OBJECTIVE : To evaluate the relationship between age at seizure onset and neurodevelopmental outcome at age 24 months in infants with TSC, as well as the effect on neurodevelopmental outcome of early versus conventional treatment of epileptic seizures with vigabatrin (80-150 mg/kg/day). METHODS : Infants with TSC, aged ≤4 months and without previous seizures were enrolled in a prospective study and closely followed with monthly video EEG and serial standardized neurodevelopmental testing (Bayley Scales of Infant Development and Autism Diagnostic Observation Schedule). RESULTS : Eighty infants were enrolled. At the age of 24 months testing identified risk of Autism Spectrum Disorder (ASD) in 24/80 children (30.0%), and developmental delay (DD) in 26/80 (32.5%). Children with epilepsy (51/80 ; 63.8%) had a higher risk of ASD (P = 0.02) and DD (P = 0.001). Overall, no child presented with moderate or severe DD at 24 months (developmental quotient < 55). In 20% of children abnormal developmental trajectories were detected before the onset of seizures. Furthermore, 21% of all children with risk of ASD at 24 months had not developed seizures at that timepoint. There was no significant difference between early and conventional treatment with respect to rate of risk of ASD (P = 0.8) or DD (P = 0.9) at 24 months. INTERPRETATION : This study confirms a relationship between epilepsy and risk of ASD/DD. However, in this combined randomized/open label study, early treatment with vigabatrin did not alter the risk of ASD or DD at age 2 years.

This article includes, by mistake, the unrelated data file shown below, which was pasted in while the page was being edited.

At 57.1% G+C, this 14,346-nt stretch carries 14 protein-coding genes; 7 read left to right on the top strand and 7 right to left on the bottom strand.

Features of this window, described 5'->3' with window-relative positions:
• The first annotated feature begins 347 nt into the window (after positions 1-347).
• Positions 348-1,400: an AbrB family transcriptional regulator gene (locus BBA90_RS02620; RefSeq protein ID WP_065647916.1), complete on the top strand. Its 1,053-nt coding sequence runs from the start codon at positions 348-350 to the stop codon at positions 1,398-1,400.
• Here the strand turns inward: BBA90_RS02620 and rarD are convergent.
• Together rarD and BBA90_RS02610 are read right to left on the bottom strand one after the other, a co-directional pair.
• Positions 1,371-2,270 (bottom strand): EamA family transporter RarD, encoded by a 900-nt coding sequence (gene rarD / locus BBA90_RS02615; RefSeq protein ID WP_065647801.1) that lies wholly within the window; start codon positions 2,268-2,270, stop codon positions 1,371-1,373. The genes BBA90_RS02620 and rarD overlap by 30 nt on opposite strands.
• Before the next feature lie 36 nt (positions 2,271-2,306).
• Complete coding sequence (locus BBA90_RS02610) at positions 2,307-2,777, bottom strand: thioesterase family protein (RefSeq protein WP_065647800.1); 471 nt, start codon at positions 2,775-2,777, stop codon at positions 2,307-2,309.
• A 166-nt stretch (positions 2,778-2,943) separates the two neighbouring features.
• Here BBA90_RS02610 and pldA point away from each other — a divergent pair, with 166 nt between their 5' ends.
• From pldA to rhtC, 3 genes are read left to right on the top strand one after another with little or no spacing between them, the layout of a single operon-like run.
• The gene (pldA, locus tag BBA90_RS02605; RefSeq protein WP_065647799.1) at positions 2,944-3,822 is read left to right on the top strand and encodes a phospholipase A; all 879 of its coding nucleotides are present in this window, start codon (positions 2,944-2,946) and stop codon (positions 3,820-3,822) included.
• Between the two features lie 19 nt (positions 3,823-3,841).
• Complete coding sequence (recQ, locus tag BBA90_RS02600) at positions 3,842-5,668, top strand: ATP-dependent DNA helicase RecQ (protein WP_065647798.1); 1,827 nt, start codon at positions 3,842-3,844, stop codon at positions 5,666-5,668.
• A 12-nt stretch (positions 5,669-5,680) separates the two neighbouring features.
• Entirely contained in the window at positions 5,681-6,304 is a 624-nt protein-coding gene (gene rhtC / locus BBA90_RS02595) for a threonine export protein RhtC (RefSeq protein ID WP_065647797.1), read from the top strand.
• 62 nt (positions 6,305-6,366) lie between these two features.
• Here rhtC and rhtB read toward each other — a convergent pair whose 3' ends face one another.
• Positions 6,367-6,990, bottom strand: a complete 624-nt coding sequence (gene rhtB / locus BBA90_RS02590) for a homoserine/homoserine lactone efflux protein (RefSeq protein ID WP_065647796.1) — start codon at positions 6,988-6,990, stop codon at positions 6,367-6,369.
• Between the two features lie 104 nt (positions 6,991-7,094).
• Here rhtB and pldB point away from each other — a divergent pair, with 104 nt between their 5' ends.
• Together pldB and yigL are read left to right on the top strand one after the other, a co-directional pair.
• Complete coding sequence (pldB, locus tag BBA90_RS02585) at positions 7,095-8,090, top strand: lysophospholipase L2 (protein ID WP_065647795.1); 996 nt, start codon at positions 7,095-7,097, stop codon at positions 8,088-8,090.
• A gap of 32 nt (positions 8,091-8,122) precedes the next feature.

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13. Murray SO, Kolodny T, Schallmo MP, Gerdts J, Bernier RA. Late fMRI Response Components Are Altered in Autism Spectrum Disorder. Front Hum Neurosci ;2020 ;14:241.

Disrupted cortical neural inhibition has been hypothesized to be a primary contributor to the pathophysiology of autism spectrum disorder (ASD). This hypothesis predicts that ASD will be associated with an increase in neural responses. We tested this prediction by comparing fMRI response magnitudes to simultaneous visual, auditory, and motor stimulation in ASD and neurotypical (NT) individuals. No increases in the initial transient response in any brain region were observed in ASD, suggesting that there is no increase in overall cortical neural excitability. Most notably, there were widespread fMRI magnitude increases in the ASD response following stimulation offset, approximately 6-8 s after the termination of sensory and motor stimulation. In some regions, the higher fMRI offset response in ASD could be attributed to a lack of an "undershoot"-an often observed feature of fMRI responses believed to reflect inhibitory processing. Offset response magnitude was associated with reaction times (RT) in the NT group and may explain an overall reduced RT in the ASD group. Overall, our results suggest that increases in neural responsiveness are present in ASD but are confined to specific components of the neural response, are particularly strong following stimulation offset, and are linked to differences in RT.

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14. Novelli G, Novelli A, Borgiani P, Cocciadiferro D, Biancolella M, Agolini E, Pietrosanto M, Casalone R, Helmer-Citterich M, Giardina E, Jain SK, Wei W, Eng C, Pandolfi PP. WWP1 germline variants are associated with normocephalic autism spectrum disorder. Cell Death Dis ;2020 (Jul 23) ;11(7):529.

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15. Romani PW, Ariefdjohan M, Jensen Gaffey LL, Torres-Dominguez M, Lister J. Relations between patient and staff member characteristics and staff member injury on a psychiatric inpatient unit for children with intellectual or developmental disabilities. J Child Adolesc Psychiatr Nurs ;2020 (Jul 23)